Friday, December 6, 2013

Bubbles in Oil

Bubbles. When the thought first comes to mind, one remembers the joy of blowing bubbles as a child - the competition of, 'who could blow the bigger bubble'. Others may think of the swirl of colors of the sudsy spheres. Perhaps, a specific person comes to mind - someone with a 'bubbly' personality. But if one is thinking within the context of art history, the bubble brings to mind the idea of the transience of life.

Although it may not always be used as a symbol, the bubble has long been understood as a symbol of the brevity of life in the context of art. It floats carelessly through the air, but it is only a short time before it pops. So it is with life; we're here for only a short time and then we die. This depressing yet realistic analogy has been used in art for centuries.

This collection of objects is unified by several factors: medium - oil, and theme - soap bubbles representing the fleetingness of life. However the the dates of these works range from the beginning of the 17th century to the beginning of the late 19th century. The differences and similarities of these paintings exemplify how the theme of the soap bubble has been adapted by various artists over time yet there remains an interconnectedness between the works.

Thomas Couture, Soap Bubbles, 1859

Oil on canvas, Metropolitan Museum of Art, 87.15.22

The title Soap Bubbles not only points to the subject matter of focus but also indicates the allegorical content of Couture's painting as a whole. This painting is heavy laden with symbolism. The bubbles of course represent the transience of life, while the wilting laurel symbolizes the fleeting nature of honors, and the word "immortalité" (immortality) is written on the paper tucked in the mirror (Couture). The background colors are limited to drab grays and browns, even the red embroidered chair is fading. The figure's face, still bright with youth, stands out against the faded background, but the sad fact is that this boy's life will eventually fade away just as the colors have faded.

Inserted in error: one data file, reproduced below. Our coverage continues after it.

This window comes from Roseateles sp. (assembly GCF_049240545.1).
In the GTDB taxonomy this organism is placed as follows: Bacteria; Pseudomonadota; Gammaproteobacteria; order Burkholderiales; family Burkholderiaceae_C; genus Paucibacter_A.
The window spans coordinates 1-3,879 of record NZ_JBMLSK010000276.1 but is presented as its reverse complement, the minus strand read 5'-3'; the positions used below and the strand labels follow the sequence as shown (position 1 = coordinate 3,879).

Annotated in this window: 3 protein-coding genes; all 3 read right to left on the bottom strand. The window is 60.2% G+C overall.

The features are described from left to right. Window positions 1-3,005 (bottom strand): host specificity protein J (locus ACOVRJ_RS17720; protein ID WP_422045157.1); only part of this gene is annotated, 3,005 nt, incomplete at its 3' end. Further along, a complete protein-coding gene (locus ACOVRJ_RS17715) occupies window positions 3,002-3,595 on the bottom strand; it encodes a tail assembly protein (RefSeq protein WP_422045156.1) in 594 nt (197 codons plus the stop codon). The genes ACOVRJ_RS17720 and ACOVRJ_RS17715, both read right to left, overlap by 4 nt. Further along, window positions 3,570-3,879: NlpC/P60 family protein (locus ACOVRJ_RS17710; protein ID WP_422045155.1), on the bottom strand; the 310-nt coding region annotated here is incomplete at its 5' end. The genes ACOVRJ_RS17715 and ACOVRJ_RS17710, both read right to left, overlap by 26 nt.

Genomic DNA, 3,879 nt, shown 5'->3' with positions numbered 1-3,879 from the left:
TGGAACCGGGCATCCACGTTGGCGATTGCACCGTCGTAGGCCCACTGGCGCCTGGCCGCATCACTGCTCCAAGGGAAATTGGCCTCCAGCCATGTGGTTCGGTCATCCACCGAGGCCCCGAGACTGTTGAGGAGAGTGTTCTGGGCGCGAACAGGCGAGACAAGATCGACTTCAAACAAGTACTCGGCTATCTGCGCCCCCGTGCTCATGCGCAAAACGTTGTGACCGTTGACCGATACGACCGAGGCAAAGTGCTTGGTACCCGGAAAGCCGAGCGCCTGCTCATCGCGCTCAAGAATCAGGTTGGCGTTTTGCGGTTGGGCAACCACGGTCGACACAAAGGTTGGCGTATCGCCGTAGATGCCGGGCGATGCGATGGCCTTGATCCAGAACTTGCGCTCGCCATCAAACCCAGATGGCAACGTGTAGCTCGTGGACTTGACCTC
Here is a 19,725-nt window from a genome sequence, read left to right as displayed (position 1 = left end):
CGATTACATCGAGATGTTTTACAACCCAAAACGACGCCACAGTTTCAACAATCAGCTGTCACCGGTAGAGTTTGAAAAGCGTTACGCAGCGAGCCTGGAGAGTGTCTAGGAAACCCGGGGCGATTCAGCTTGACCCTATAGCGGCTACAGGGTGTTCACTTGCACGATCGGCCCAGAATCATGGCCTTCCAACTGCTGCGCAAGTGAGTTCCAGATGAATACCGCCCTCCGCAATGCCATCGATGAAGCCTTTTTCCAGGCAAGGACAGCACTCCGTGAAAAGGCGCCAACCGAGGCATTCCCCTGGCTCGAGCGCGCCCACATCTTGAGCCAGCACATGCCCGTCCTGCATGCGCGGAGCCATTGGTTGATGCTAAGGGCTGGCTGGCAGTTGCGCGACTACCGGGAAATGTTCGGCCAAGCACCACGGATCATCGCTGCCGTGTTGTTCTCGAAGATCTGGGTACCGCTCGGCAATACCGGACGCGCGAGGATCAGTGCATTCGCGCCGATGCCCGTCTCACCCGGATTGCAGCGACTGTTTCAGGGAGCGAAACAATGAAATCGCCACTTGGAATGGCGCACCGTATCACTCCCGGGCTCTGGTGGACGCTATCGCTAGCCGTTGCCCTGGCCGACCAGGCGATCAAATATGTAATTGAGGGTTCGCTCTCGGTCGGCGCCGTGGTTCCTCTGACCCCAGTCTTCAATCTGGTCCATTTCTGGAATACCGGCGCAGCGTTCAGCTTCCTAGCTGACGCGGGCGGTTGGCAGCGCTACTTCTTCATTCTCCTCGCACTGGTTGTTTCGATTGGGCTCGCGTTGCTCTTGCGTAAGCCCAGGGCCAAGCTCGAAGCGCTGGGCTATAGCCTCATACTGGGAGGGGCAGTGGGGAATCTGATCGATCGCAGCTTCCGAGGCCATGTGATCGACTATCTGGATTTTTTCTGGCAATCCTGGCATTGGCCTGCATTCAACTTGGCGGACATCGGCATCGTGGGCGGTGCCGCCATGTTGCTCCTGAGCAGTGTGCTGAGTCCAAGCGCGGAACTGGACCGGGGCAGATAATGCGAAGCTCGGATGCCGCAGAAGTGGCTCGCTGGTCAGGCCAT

Jean Siméon Chardin, Soap Bubbles, 1733-34

Oil on canvas, Metropolitan Museum of Art, 49.24

Chardin's Soap Bubbles is thought to be the inspiration of Couture's Soap Bubbles - as seen above. Both are naturalistic oil paintings of similar subject matter. Chardin's Soap Bubbles is not rife with symbols as is Couture's. The figure is set off against a dark and un-characterized background. It is unclear if Chardin intended for his painting to have a message. At the time soap bubbles were assumed to be symbolic, so his painting is assumed to allude to the brevity of life (Chardin). The young boy and plant frame the figure, representing youth.

Édouard Manet, Boy Blowing Bubbles, 1867

Oil on canvas, Museu Calouste Gelbenkian, 2361

Just as Chardin's Soap Bubbles influenced Couture's painting, Couture's Soap Bubbles influenced this work by Manet. Manet, a student of Couture, offers his own adaptation of the symbol of the bubble. The artist uses a stark black background to set off the figure and subject matter, like Chardin. The brush stokes are much broader than that of Couture's or Chardin's, and Manet's painting does not employ many symbols, just the one. It is also speculated that this painting is Manet's reflection of the immortality of art (Manet).